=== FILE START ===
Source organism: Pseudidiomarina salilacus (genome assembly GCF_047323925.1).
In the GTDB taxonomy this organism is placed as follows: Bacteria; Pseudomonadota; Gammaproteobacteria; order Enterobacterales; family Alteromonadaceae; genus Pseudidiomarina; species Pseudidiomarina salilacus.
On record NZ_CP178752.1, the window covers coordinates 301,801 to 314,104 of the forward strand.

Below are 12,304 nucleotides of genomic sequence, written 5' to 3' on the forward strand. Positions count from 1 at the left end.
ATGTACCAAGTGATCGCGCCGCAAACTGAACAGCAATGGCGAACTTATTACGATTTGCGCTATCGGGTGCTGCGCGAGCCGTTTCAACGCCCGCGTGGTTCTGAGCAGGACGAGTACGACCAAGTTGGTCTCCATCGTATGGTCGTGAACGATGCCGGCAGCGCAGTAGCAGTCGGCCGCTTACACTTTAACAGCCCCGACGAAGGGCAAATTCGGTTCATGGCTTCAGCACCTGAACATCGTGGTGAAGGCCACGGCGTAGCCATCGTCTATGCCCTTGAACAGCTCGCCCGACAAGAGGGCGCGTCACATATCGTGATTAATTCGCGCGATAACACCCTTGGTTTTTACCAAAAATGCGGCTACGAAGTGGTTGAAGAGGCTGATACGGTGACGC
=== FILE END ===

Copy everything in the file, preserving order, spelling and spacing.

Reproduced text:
Source organism: Pseudidiomarina salilacus (genome assembly GCF_047323925.1).
In the GTDB taxonomy this organism is placed as follows: Bacteria; Pseudomonadota; Gammaproteobacteria; order Enterobacterales; family Alteromonadaceae; genus Pseudidiomarina; species Pseudidiomarina salilacus.
On record NZ_CP178752.1, the window covers coordinates 301,801 to 314,104 of the forward strand.

Below are 12,304 nucleotides of genomic sequence, written 5' to 3' on the forward strand. Positions count from 1 at the left end.
ATGTACCAAGTGATCGCGCCGCAAACTGAACAGCAATGGCGAACTTATTACGATTTGCGCTATCGGGTGCTGCGCGAGCCGTTTCAACGCCCGCGTGGTTCTGAGCAGGACGAGTACGACCAAGTTGGTCTCCATCGTATGGTCGTGAACGATGCCGGCAGCGCAGTAGCAGTCGGCCGCTTACACTTTAACAGCCCCGACGAAGGGCAAATTCGGTTCATGGCTTCAGCACCTGAACATCGTGGTGAAGGCCACGGCGTAGCCATCGTCTATGCCCTTGAACAGCTCGCCCGACAAGAGGGCGCGTCACATATCGTGATTAATTCGCGCGATAACACCCTTGGTTTTTACCAAAAATGCGGCTACGAAGTGGTTGAAGAGGCTGATACGGTGACGC